In addition, when Bonsai are left unwired for an extended period of time, their branches naturally tend to grow upwards, which in turn shades out the inner areas and, if left unchecked, will eventually weaken and kill those buds and leaves. Therefore, when wiring trees for developmental purposes, forcing branches downward will also better expose each to light and air. For trees that are lacking inner leaves or visible buds, wiring in this manner will often encourage the activation and growth of dormant buds (known as doubuki in Japanese) further back towards the interior of the plant. These will eventually become the necessary cut-points for new branches as the outer branches grow too long and leggy. Thus, we are able to maintain the compactness of Bonsai over an extended period of time. Using the right Bonsai tools and equipment will help significantly wire trees properly.
It is best to employ this type of wiring and design to your Bonsai in the developmental stages (or in the event that your tree becomes weak), so that the tree may be healthy when it finally comes time to exhibit it sometime in the future, at which point a different wiring approach may be used to make the Bonsai more aesthetically pleasing when shown.
Case study 2: wiring a Japanese Black Pine
Image 4- Japanese Black Pine before styling; notice that the branches are growing upward, shading out the inner growth; to correct this we will use copper wire to force the branches downward, thus allowing light to penetrate to the inner areas of the tree
Image 5 - Notice the long branch completely void of any inner growth - the result of neglect; by wiring the branch downward, light is better able to penetrate and potentially activate dormant buds further back on the branch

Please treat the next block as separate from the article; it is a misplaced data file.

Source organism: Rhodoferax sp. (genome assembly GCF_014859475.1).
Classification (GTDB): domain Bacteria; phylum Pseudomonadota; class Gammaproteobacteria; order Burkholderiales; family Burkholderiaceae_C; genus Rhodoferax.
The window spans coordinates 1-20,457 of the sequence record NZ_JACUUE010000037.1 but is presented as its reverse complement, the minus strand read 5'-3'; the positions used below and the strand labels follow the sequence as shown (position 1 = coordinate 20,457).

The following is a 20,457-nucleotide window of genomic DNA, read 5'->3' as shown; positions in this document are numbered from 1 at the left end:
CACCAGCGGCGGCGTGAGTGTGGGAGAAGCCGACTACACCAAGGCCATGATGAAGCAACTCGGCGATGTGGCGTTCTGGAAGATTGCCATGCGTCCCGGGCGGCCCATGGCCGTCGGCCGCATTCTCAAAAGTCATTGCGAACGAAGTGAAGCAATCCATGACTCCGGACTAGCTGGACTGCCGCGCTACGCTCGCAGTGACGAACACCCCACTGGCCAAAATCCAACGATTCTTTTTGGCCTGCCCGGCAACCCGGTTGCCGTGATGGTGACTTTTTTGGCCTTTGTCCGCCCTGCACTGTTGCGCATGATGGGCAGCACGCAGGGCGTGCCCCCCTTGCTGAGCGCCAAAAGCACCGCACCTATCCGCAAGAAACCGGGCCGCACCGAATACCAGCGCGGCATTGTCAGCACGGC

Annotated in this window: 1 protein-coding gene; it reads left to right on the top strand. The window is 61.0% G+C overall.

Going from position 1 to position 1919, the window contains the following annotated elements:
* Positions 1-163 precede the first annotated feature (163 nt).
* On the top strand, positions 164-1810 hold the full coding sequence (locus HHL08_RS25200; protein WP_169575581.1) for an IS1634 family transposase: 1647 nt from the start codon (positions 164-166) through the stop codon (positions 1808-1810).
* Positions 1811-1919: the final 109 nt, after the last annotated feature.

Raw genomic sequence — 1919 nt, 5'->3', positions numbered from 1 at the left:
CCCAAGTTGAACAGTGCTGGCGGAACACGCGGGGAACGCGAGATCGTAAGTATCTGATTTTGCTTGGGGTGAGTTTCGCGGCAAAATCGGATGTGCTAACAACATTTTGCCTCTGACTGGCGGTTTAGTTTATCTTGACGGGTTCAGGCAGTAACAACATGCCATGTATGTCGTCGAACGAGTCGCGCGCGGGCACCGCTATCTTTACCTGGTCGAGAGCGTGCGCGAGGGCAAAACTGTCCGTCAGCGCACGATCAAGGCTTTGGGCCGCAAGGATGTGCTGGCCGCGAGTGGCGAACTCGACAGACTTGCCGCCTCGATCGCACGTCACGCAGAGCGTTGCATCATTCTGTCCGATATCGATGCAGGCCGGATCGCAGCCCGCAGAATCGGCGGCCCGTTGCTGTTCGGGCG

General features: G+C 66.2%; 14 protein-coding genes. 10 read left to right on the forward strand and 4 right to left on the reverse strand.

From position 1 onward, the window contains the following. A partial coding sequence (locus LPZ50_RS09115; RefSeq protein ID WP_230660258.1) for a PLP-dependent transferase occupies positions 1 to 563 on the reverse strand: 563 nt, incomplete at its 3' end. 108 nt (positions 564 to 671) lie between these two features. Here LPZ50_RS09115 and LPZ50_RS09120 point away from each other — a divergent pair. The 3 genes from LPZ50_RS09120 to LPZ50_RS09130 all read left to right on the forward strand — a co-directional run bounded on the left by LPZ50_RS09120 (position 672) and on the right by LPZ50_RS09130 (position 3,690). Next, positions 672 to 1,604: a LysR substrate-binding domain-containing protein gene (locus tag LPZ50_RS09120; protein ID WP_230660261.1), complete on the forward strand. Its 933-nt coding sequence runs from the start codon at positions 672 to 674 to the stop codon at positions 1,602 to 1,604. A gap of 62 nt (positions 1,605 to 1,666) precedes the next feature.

Image 6 - Japanese Black Pine after wiring down the bottom 2-3 of the branches; by forcing the branches downward and fanning them out, light and air can better penetrate to the inner buds
Wiring for Exhibition
In contrast to the above-mentioned techniques, wiring Bonsai for exhibition purposes does not necessarily consider the health of the inner buds and leaves, but rather favors aesthetic design goals. When preparing a tree for exhibition, branch placement after wiring is designed to give the tree a “fuller” appearance. Typically, Bonsai are designed to be viewed from a single canonical front; therefore wiring for exhibition tends towards making the Bonsai appear fuller from this intended viewing angle. Rather than fanning each branch out in a hand-shaped fashion, branches and foliage may be slightly overlapped or even crossed (though typically not in any extreme fashion) to “fill-out” the tree.
Again, we will use Shimpaku Juniper as an example. Generally speaking, each individual pad on Juniper Bonsai should be designed such that the bottom is nearly straight and parallel with the ground or pot. Of course, this is “unnatural” in appearance; however, we must keep in mind that the goal is to eventually show the tree with limited or no wire on its branches. Therefore, by initially creating a flat-bottomed foliage pad with wire, once the wire is eventually removed for exhibition, the harsh, straight-lined bottom edge will slightly rise and revert to a more natural form while still appearing refined.